Sri Lankan Moors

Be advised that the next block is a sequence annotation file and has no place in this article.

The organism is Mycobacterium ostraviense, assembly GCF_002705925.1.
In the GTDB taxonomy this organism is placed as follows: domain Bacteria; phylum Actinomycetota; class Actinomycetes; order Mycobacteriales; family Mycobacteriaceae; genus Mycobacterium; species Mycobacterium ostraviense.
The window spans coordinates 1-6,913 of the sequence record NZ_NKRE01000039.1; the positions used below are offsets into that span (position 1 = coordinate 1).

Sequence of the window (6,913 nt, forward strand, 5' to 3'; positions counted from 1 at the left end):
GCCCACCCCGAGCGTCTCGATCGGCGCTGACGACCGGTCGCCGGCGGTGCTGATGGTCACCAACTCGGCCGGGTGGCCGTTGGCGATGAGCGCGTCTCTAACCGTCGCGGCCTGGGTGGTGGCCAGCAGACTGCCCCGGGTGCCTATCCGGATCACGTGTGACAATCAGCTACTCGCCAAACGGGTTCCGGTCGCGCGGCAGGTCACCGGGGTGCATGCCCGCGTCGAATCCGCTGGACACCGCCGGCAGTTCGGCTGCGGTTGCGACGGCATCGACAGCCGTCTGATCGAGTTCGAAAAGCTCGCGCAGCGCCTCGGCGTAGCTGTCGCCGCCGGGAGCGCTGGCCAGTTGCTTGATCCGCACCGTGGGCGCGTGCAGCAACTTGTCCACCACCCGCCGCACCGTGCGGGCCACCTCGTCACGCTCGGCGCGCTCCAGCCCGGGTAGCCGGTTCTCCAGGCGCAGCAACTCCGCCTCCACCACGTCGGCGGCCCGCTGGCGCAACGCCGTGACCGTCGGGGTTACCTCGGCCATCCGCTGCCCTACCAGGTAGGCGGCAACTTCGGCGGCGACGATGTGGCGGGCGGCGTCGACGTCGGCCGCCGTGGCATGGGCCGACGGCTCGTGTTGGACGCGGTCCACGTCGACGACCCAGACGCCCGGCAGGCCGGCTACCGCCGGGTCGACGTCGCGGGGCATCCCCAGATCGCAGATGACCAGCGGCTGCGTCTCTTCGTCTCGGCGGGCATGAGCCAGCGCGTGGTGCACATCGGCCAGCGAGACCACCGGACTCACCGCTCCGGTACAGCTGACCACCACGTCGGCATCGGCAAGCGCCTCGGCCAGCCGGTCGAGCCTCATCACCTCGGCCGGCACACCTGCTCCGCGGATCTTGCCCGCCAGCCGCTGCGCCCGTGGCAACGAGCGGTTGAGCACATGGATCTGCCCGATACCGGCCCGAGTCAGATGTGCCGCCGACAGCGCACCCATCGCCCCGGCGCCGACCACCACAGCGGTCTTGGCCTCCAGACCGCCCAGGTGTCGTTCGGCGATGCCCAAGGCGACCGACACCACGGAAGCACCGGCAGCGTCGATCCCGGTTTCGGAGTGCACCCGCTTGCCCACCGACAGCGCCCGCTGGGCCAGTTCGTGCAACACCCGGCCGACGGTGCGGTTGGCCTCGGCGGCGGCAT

The Sri Lankan Moors (commonly referred to as Muslims) are the third largest ethnic group in Sri Lanka comprising 8% of the country's total population (approx. 2 million people in 2005). They are predominantly followers of Islam. The Moors trace their ancestry to Arab traders who settled in Sri Lanka some time between the eighth and fifteenth centuries. The Arabic language brought by the early merchants is no longer spoken, though many Arabic words and phrases are still commonly used. Until the recent past, the Moors employed Arwi as their native language,[1] though this is also extinct as a spoken language.Moors today use Tamil as their primary language with influence from Arabic.[1] Those from central and southern Sri Lanka also widely use Sinhala, an Indo-European language spoken by the ethnic Sinhalese  majority in Sri Lanka.The Sri Lankan Moors lived primarily in coastal trading and agricultural communities, preserving their Islamic cultural heritage while adopting many Southern Asian customs. During the period of Portuguese colonisation, the Moors suffered widespread persecution, and many fled to the Central Highlands and the East Coast, where their descendants remain. Contents [hide] // [edit]History of Arabs in Sri LankaThe Jami Ul Alfar Mosque, which is in the pettah area, is one of the oldest mosques in Colombo The Tamils of Sri Lanka, throughout history, have attempted to categorize the Sri Lankan Moors as belonging to the Tamil race. It is claimed that this was a bid to eliminate the minority community from having its own unique identity. The Government of Sri Lanka, however, treats the Muslims as of Arab origin and as a distinct ethnic group from the Tamils.[1] The manner in which Islam developed in Sri Lanka is very similar to that on the Malabar coast of India. Tradition has recorded that Arabs who had settled down on the Malabar coast used to travel from the port of Cranganore to Sri Lanka on pilgrimage to pay homage to what they believed to be the footprint of Adam on the top of a mountain, which, until today, is called Adam's Peak.[1]Ibn Batuta, the famous 14th century Arab traveller, recorded many facets about early Arab influence in Sri Lanka in his travelogues. Before the end of the 7th century, a colony of Muslim merchants had established themselves in Ceylon. Fascinated by the scenic splendour and captivated by the traditions associated with Adam's Peak, Muslim merchants arrived in large numbers and some of them decided to settle in the island encouraged by the cordial treatment they received by the local rulers. Most of them lived along the coastal areas in peace and prosperity, maintaining contacts, both cultural and commercial, with Baghdad , Hadramout , Oman and other Islamic cities.[1] According to Tikiri Abeyasinghe in his Portuguese Rule in Ceylon, 1594-1612, Colombo (1966), Lake House Investments Ltd., p 192, tradition has it that, [...]the first Mohammadans of Ceylon were a portion of those Arabs of the House of Hashim, who were driven from Arabia in the early part of the 8th. century by the tyranny of the Caliph, Abdel Malik bin Marwan, and who proceeding from the Euphrates southwards made settlements in the concan in the southern parts of the peninsula of India, on the island of Ceylon and Malacca. The division of them that came to Ceylon formed eight considerable settlements along the Nort-East, North and Western coast of that island; viz., one at Trincomalee, one at Jaffna, one at Colombo, one at barbareen, and one at Point de Galle.[...] The first Arabs who practiced Islam arrived in Sri Lanka around the 7th/8th century A.D, and there is evidence that there was a settled community of Arabs in Ceylon in pre-Islamic times.[1] The circumstances that helped the growth of Muslim settlements were varied. Most of the majority Sinhalese depended more on agriculture than trade, thus trade wide open to the Muslims. The Sinhalese Kings considered the Muslim settlements favourably on account of the revenue that they brought them through their contacts overseas both in trade and in politics. The religious tolerance of the local population was also another vital factor in the development of Muslim settlements in Ceylon.[1]~Kechimalai Mosque - Beruwala~ One of the oldest mosques in Sri Lanka. It is believed to be the site where the first Arabs landed in Sri Lanka The early Muslim settlements were set up mainly around ports on account of the nature of their trade. It is also assumed that many of the Arab traders may not have brought their womenfolk along with them when they settled in Ceylon. Hence they would have been compelled to marry the Sinhalese and Tamil women of the island after converting them to Islam. The fact that a large number of Moors in Sri Lanka speak the Tamil language can be attributed to the possibility that they were trading partners with the Tamils of South India and had to learn Tamil in order to carry out their business. The integration with the Muslims of Tamil Nadu, in South India, may have also contributed to this. It is also possible that the Arabs who had already migrated to Ceylon, prior to Islam, had adopted the Tamil language as a medium of communication in their intercourse with the Tamil speaking Muslims of South India. The Muslims were very skillful traders who gradually built-up a very lucrative trading post in Ceylon. A whole colony of Arab Muslims is said to have landed at Beruwela (South Western coast) in the Kalutara District in 1024 CE[1]